NEW JERSEY LAWYER

DAILY BRIEFING      01/05/2005


News Briefs

TWO SOMERVILLE FIRMS COMBINE
Members of the Somerville law firm Schachter, Trombadore, Offen & Stanton have joined Norris McLaughlin & Marcus, also in Somerville. Norris McLaughlin chairman G. Robert Marcus announced that Richard J. Schachter, Stephen M. Offen, Michael J. Stanton, Timothy P. McKeown and Jerry S. D’Aniello have joined as members of the firm. Schachter partner John J. Trombadore, a past president of the New Jersey chapter of the American Academy of Matrimonial Lawyers, is opening his own practice. Schachter attorneys will remain in their current office at 45 E. High St. for several months. Norris McLaughlin now has 87 attorneys. 1-4-05

THE RIGHT TO FARM, BANG AND WAIL
The state Agriculture Development Committee has ruled a Colt’s Neck farmer can continue to use a specially made cannon to scare away crows. A neighbor of John Samaha’s farm complained about the noise, but the panel, supporting a county agricultural board decision, held Samaha was within his right under the 1983 Right to Farm Act. These cannons are fueled by propane and set off a bang at regular intervals. Samaha will be limited to using the cannon during daylight hours. The panel, however, said he must try alternative means to scare away the crows. He said he’s already doing that with a traditional scarecrow and an employee who plays the trumpet. If the neighbor still has problems with the noise, the next step is the Appellate Division. 1-4-05

UC-BERKELEY LAW DEAN WANTS TO ‘PRIVATIZE’ SCHOOL
Christopher Edley Jr., dean of the University of California at Berkeley’s Boalt Hall School of Law, says the school needs a lot more money to maintain and improve its status. To do that, he wants it to keep more of what it brings in through fund-raising and tuition, and shell out less to the University of California system and its Berkeley campus. The law schools of the University of Michigan and the University of Virginia operate in such a manner and are the only public law schools ranked in the top 10 by U.S. News & World Report. Boalt Hall was ranked 13th. Edley wants to continue getting state support, but soon will announce the law school is embarking on a capital campaign to raise $100 million. The school, he says, also needs money to retain and hire more professors. Recently, three candidates offered these positions declined. 1-4-05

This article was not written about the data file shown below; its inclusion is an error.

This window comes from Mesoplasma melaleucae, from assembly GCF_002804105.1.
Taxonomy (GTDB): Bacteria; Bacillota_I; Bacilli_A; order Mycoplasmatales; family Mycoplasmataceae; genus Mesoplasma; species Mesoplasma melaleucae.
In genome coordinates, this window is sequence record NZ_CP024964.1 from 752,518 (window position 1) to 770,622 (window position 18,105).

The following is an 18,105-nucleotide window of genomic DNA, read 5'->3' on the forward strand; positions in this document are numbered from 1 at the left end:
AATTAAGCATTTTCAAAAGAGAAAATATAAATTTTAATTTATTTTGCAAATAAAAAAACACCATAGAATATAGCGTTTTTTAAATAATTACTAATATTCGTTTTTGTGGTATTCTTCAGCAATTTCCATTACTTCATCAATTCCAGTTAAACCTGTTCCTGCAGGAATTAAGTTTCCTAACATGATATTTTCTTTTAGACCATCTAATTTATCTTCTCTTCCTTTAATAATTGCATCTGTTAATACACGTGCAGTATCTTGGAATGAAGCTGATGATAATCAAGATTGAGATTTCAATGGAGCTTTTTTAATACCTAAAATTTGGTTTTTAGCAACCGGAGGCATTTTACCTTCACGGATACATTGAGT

RECORD CLERGY-ABUSE SETTLEMENT RELEASED
The Roman Catholic Diocese of Orange in California will pay $100 million to settle 90 suits involving 43 clergy and employees accused of sexual abuse. “I seek their forgiveness, I hope for reconciliation and I know that they have now begun their healing process,” said Bishop Tod D. Brown. The settlement was reached a month ago, but remained sealed while parties signed off. The agreement also calls for the release of most of the personnel files of the accused clergy and lay employees. The previous record for such a settlement was $85 million in Boston. There still are 800 clergy-abuse lawsuits pending in California, 500 in the Archdiocese of Los Angeles. 1-4-05

JUDGE AXES ARKANSAS BAN ON GAY FOSTERING
Ruling a state agency exceeded its authority, Pulaski County, Ark., Judge Timothy Fox has overturned a ban on allowing gay couples to be foster parents or even allowing a household with a gay person to be a foster home. After listening to testimony by psychologists and sociologists, Fox said the Child Welfare Agency Review Board was trying to regulate “public morality” outside the bounds of its legislative charge. “The testimony overwhelmingly showed that there was no rational relationship between the … blanket exclusion and the health, safety and welfare of the foster children.” The Arkansas chapter of the American Civil Liberties Union brought the suit, arguing the regulation violated the equal protection rights of gays. But Fox limited his decision to the board’s scope of authority. Arkansas, like New Jersey, allows adoptions by homosexuals. 1-4-05



Today's Decision Summaries

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FROM THE NEW JERSEY SUPREME COURT, TUESDAY, JANUARY 4, 2005
NO OPINIONS WERE RELEASED BY THE NEW JERSEY SUPREME COURT ON TUESDAY, JANUARY 4, 2005, AND NO OPINIONS ARE SCHEDULED FOR RELEASE ON WEDNESDAY, JANUARY 5, 2005.


APPROVED FOR PUBLICATION
COMMERCIAL TRANSACTIONS
NEW JERSEY LAWYERS’ FUND FOR CLIENT PROTECTION v. PACE
Appellate Division, A-4371-02T2 and A-6256-02T2, approved for publication January 4, 2005. (15 pages). Facts-on-Call Order No. 92242

Because the accrual of a cause of action for conversion of a negotiable instrument under the Uniform Commercial Code occurs when the bank pays on the forged endorsement, the UCC statute of limitations for conversion of a negotiable instrument runs out three years after that time under N.J.S.A. 12A:3-118(g). Based on holdings from other jurisdictions that the cause of action against a bank in a conversion action involving negotiable instruments accrues at the time of conversion, the Appellate Division concluded that the time of discovery rule does not apply under the UCC provision.

INSURANCE
VILLANUEVA v. AMICA MUTUAL INSURANCE CO.